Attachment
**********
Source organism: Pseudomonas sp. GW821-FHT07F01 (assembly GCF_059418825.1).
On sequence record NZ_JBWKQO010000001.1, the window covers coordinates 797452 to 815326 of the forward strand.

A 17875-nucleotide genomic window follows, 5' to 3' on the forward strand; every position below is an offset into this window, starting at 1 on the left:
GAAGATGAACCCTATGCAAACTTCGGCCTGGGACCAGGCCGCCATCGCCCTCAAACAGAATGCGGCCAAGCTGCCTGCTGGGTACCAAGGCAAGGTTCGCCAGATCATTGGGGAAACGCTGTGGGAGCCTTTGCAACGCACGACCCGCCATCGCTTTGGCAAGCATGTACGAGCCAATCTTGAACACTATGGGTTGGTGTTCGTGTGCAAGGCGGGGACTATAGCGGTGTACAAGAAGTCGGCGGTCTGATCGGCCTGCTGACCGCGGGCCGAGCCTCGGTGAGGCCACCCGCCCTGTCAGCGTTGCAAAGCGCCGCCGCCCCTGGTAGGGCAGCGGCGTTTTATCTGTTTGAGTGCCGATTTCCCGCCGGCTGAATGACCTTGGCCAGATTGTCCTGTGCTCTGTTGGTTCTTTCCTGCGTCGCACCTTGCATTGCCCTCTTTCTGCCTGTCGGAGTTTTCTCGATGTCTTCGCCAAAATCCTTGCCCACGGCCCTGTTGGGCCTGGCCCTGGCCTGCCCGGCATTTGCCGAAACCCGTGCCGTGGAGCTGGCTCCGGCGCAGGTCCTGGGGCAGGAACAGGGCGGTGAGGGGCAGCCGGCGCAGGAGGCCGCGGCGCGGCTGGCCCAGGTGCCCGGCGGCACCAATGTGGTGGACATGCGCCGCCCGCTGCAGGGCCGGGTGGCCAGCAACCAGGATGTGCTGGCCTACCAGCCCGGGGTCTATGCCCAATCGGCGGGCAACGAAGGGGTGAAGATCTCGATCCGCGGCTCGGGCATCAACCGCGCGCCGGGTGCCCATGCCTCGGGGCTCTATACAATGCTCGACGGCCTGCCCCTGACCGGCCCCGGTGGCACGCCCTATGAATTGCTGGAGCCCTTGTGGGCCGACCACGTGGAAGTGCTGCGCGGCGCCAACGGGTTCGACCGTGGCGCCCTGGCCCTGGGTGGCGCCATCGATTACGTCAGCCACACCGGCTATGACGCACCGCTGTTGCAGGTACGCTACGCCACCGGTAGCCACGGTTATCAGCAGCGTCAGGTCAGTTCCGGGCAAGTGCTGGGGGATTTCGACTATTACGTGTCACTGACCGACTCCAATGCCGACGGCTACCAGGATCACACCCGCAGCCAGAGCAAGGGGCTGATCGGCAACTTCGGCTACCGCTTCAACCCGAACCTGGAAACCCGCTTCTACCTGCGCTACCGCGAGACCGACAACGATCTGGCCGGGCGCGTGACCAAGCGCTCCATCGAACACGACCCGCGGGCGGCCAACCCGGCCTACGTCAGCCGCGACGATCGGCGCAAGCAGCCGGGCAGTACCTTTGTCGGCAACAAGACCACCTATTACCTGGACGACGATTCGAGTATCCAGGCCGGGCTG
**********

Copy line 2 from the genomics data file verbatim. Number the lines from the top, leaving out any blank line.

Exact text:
On sequence record NZ_JBWKQO010000001.1, the window covers coordinates 797452 to 815326 of the forward strand.